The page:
Progress on climate change

In an encouraging demonstration of bipartisanship, a group of Republican and Democratic U.S. senators in June introduced the Growing Climate Solutions Act (S. 3894). This bill would help reward climate-friendly farming and forestry practices, reduce climate change and improve soil health at the same time. I am hopeful the move signals increased congressional interest in acting on climate change and in recognizing agriculture and forestry as a critical part of the solution.

The bill and its bipartisan companion in the House (H.R. 7393) would make it easier for farmers and private forest landowners on the Palouse and elsewhere to participate in carbon credit markets and earn income from reducing carbon dioxide emissions and storing carbon in the soil. Practices such as cover cropping, farming without tillage and using diverse crop rotations also can produce higher yields and cleaner air and water.

Bill supporters include the American Farm Bureau Federation, Environmental Defense Fund, McDonalds and many other farm groups, businesses, and environmental organizations.

In the House, bipartisan climate change efforts also include the Energy Innovation and Carbon Dividend Act (H.R. 763), which relies on the free market to unleash innovation in the energy sector, reducing carbon dioxide emissions by at least 40 percent in the first 12 years.

Please join me in asking our members of Congress to support these and other bipartisan efforts to address climate change.

Diane Noel

Potlatch

Move it to the Orchards

The Nez Perce County commissioners are attempting to stuff two pounds into a one-pound bag. The new Nez Perce County courthouse belongs in the Lewiston Orchards. There is simply not enough room at the current location. Parking would be an issue for the next 100 years.

Why are the Nez Perce County commissioners so easily influenced by a handful of attorneys and others in Beautiful Historic Downtown Lewiston? They should consider what is best for all the people instead of attempting to appease the select few.

Many years ago, the Everly Brothers had a song “Wake Up Little Susie.” Should the voters tell the Nez Perce County commissioners “Wake up little Susie”?

Don Whitinger

Lewiston

Return to the light

Robert Mason, why do you expect Democrats to solve the world’s problems? They are not in charge and haven’t been for almost four years now. Our current problems are in President Donald Trump’s lap.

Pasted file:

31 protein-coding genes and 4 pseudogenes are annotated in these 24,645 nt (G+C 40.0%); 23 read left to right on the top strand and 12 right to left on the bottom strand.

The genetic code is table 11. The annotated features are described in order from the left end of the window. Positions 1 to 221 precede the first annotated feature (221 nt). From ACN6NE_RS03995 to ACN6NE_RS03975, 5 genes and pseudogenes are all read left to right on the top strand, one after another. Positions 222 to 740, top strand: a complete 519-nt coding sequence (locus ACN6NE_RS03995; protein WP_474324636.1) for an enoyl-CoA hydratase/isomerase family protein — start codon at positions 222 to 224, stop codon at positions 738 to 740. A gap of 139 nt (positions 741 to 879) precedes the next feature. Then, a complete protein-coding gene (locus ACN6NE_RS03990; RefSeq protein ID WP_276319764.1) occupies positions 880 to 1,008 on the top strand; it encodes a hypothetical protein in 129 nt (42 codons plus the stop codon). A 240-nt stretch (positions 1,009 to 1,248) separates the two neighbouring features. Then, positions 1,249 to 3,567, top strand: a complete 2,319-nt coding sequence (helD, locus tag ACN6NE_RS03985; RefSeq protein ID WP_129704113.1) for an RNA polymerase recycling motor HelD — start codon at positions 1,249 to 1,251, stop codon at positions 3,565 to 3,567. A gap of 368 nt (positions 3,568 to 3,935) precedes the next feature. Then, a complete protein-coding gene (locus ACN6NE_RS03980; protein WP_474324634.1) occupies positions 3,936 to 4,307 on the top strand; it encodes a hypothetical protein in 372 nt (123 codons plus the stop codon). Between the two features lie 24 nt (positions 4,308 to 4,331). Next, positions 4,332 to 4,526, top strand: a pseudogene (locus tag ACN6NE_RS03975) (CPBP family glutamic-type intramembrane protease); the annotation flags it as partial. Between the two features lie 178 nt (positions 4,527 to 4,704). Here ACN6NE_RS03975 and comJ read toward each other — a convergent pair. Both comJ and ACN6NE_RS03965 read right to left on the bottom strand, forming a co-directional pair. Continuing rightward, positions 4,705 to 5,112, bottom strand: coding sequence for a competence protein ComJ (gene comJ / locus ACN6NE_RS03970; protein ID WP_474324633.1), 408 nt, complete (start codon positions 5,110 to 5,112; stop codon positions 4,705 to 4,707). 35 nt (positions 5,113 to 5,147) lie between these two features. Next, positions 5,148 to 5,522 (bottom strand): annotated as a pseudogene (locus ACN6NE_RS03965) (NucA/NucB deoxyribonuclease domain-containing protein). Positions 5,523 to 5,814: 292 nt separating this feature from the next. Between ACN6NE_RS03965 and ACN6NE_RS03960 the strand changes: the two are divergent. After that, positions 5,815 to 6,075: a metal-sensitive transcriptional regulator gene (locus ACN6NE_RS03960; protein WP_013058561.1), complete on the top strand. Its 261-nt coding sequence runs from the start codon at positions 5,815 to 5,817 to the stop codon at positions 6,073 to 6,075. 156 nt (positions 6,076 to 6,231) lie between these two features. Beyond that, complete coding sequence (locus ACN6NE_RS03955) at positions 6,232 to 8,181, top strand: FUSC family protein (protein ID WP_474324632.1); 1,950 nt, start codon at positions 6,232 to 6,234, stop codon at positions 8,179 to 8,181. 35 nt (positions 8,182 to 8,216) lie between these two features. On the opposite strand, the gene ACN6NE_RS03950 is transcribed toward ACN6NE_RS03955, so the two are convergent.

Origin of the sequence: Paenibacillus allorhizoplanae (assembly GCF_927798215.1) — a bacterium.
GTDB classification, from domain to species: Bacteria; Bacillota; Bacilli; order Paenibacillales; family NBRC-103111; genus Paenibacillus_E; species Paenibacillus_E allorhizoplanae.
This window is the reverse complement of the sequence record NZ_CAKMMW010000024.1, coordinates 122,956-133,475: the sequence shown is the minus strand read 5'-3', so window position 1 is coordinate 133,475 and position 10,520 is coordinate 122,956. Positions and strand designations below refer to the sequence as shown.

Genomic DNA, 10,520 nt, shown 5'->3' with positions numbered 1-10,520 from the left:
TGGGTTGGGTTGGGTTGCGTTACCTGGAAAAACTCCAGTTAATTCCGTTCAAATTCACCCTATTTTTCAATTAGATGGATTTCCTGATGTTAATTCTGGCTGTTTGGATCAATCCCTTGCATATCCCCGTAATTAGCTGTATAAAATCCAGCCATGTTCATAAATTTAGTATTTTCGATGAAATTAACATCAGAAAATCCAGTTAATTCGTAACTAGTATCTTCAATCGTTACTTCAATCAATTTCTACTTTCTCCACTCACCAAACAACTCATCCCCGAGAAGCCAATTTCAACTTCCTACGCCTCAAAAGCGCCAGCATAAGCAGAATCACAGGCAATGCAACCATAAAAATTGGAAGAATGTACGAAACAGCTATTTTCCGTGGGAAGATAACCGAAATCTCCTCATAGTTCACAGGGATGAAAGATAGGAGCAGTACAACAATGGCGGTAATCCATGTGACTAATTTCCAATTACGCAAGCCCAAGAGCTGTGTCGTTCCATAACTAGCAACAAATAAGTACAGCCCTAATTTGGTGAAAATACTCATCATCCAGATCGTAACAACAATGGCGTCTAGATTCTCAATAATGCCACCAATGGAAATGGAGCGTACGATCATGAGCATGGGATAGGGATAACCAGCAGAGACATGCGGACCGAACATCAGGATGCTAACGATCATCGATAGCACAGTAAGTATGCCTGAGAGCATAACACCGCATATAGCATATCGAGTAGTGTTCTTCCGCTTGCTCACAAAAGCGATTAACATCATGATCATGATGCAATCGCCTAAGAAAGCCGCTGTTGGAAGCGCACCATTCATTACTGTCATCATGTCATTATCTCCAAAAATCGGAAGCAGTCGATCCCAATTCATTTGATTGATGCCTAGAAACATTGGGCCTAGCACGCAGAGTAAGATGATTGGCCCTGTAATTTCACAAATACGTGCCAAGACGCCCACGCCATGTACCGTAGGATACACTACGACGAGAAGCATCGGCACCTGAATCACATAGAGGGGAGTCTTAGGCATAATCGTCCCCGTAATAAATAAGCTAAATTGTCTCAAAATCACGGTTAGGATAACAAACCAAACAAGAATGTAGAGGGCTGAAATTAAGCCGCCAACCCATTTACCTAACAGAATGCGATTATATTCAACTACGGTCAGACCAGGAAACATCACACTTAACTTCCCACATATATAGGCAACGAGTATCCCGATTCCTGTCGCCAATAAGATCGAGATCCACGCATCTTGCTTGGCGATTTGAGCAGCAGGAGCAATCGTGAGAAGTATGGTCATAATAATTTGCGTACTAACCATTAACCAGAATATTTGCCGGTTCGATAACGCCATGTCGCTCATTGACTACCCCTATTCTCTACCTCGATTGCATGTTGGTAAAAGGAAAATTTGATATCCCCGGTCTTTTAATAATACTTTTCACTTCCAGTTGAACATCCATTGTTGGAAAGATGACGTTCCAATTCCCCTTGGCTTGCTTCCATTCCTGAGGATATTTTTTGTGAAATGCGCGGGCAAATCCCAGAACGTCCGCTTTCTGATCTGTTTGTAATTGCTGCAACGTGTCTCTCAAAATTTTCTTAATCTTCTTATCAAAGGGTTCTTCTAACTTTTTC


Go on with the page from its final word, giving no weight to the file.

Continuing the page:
What I like about the Democratic alternative is he is not Trump.

By the way, Democrats passed a bill last month for the next stimulus check for us commoners. Republicans are still arguing about it and are afraid we poor folks are profiting too much from the extra $600 that pays the rent and puts food on the table.

These are the same Republicans who gave huge tax breaks away to the ultra-rich and corporations. How much did you get from the big tax cuts? ...

You say Democrats are “trying to undo what the voting populous selected.” You are so funny. Hillary Clinton got 3 million more popular votes then Trump did. But the Electoral College did not vote with the popular vote, which is the same reason we got George W. Bush. ...

Hillary would not have visited Kim Jung Un in North Korea. ... Trump gave Kim credibility and many photo-ops when he visited him and gave away the farm with nothing in return. ...

Trump now has sent troops to our cities and ignores this killer virus. But you probably have no problem with that, either. ...

You still won’t change your mind about Trump. You have drank the Kool-Aid and went to the dark side.

Will you ever return to the light?

Nita Mauch

Clarkston

Why not a flat tax?

Marty Trillhaase, I just read your July 26 editorial pointing out the inequities of taxes, specifically property taxes. Most taxes are administered differently to different people and different companies or businesses, depending on who or what they are.

I think you and I are thinking alike. Everyone should be taxed equally, no matter who they are. That can be achieved through and by a flat tax. If the tax is 10 percent and your income is $100, you pay $10. If your income is $1 million, you are taxed $100,000. It’s a simple calculation and simple collection process. There are no special deals and programs to cheapen up your tax bill.

Churches, big corporations and individuals would all be treated the same.

Another simple policy would be voting. You show your voter ID and you get to vote.

See, Marty, you and I solved another problem. The last one we solved was the selection of the University of Idaho president. That was a success. We could be a team and they could do away with most of the bureaucrats.

Gary Kendall

Potlatch

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